The New Zealand open is always one of the highlights of my season, and I was proud to win it in 2000, but I won't play next January unless the outrageous ticket prices are reduced. This year patrons paid $21 for a weekly pass. For next year organizers have jacked up the cost to $205 to help recoup the $2.25 million appearance fee they're paying Tiger Woods.
I'm not attacking Tiger or his fee. He and I are very good friends, and we have often played together. What's more, I'd love to beat Tiger in my backyard. I'm upset about the exorbitant cost of the tickets, which would make the New Zealand Open one of the world's most expensive events and keep most people from attending. That's why I was stunned when Steve Wilkins, the tournament director, recently told me that plenty of New Zealanders are perfectly willing to pay $205 a ticket. Whom is he talking about? Many of my friends wouldn't be able to afford that steep a price.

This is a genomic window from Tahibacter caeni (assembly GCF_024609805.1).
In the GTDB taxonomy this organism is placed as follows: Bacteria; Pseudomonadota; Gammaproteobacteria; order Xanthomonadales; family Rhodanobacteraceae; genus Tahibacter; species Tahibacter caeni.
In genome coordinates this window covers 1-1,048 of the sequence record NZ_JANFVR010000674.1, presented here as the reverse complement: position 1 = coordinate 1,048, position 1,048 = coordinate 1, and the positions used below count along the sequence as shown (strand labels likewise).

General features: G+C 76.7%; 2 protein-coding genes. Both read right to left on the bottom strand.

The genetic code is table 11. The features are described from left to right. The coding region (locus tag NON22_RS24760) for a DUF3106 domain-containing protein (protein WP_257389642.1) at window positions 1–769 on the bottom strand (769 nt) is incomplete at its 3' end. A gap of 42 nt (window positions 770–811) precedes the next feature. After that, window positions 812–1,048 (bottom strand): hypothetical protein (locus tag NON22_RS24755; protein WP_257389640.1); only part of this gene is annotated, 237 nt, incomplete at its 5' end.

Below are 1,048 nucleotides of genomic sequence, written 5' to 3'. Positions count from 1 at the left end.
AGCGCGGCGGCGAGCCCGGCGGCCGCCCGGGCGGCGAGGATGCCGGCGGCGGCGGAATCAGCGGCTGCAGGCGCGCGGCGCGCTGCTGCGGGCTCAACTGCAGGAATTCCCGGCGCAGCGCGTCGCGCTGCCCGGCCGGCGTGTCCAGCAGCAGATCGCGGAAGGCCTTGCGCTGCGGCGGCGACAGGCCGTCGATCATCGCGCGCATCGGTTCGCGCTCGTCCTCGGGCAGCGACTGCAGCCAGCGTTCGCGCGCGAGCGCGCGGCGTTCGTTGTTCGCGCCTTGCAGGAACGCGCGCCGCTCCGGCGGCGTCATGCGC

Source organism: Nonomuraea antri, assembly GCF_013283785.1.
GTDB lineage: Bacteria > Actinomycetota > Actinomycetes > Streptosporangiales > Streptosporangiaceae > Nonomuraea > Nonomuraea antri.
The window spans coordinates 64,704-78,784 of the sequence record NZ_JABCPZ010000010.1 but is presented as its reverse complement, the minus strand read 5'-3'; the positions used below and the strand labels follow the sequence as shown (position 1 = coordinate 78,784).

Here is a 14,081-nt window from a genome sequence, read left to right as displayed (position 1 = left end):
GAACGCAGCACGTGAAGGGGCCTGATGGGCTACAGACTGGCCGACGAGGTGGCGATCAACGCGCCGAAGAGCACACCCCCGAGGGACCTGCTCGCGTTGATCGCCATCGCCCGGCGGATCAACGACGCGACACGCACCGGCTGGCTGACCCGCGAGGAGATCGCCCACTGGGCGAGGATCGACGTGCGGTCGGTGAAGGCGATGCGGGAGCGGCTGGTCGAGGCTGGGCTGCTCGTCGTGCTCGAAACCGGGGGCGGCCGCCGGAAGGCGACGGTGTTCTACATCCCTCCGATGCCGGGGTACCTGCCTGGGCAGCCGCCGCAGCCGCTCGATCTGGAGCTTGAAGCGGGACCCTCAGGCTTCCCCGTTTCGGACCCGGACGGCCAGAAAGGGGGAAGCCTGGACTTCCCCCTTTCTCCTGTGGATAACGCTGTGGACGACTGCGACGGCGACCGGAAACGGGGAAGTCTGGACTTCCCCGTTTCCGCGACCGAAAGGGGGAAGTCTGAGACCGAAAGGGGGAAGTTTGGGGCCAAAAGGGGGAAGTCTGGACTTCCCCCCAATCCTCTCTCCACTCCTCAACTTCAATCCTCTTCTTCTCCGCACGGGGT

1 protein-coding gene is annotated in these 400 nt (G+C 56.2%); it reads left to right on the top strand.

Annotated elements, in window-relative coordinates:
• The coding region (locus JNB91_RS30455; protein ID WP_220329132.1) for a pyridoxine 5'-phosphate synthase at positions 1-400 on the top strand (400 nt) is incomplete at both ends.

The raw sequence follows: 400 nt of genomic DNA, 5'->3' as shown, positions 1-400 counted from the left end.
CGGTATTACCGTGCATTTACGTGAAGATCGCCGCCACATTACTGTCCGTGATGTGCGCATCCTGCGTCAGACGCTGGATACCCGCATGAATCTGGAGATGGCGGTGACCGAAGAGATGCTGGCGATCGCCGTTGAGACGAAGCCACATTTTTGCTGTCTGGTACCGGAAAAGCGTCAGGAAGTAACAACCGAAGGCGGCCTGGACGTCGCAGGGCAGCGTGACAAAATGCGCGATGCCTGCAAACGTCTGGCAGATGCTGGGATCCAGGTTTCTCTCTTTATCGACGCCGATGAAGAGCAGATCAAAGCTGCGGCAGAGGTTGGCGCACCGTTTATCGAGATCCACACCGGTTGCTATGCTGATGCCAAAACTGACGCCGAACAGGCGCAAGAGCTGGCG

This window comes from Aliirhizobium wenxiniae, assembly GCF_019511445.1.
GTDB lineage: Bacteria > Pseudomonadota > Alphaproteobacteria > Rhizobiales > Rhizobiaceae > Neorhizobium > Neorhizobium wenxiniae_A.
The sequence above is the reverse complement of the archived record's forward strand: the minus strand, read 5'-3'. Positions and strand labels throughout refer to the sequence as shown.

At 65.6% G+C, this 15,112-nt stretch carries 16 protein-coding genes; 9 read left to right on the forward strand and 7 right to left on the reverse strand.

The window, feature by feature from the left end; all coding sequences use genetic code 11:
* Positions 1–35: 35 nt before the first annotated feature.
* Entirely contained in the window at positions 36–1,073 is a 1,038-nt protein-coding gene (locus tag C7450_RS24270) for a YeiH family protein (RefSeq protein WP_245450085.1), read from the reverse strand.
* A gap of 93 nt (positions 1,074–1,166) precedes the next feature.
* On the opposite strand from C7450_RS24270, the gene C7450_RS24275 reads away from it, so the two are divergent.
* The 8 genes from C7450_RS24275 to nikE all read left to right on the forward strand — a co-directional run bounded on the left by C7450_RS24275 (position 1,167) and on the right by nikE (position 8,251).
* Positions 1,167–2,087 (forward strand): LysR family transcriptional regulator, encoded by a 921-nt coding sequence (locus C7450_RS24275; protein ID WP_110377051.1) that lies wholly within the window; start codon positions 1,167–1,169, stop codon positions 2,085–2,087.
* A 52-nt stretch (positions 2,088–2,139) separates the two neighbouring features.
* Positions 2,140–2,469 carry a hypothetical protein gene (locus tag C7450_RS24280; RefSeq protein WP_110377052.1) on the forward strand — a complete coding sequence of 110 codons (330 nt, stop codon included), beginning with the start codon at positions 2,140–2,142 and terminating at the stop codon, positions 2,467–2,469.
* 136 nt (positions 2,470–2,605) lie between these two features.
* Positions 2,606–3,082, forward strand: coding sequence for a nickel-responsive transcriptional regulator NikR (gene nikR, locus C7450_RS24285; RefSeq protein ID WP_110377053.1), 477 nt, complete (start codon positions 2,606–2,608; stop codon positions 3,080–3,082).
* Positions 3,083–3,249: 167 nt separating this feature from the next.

What really bothers me is the organizers' blatant disregard for youngsters. The event has always been free to kids 16 and under. Now even they will be charged $205. I sponsor a junior golf program in New Zealand and would never dream of asking those kids to pay more than $20 for a ticket out of their hard-earned savings.
As one of New Zealand's leading golfers, I feel I must stand up on behalf of my countrymen, but I'm not the only golfer who's protesting. There has been a ground-swell of support among touring pros from New Zealand. Stephen Scahill, Greg Turner and David Smail, the defending New Zealand Open champion, have said they too will not play unless prices are reduced, and Bob Charles has congratulated me for my stance. I will keep in touch with tournament officials, and there's plenty of time to reach an agreement. I make only one demand, and it's a simple one: Reduce the price by at least half and I'll play.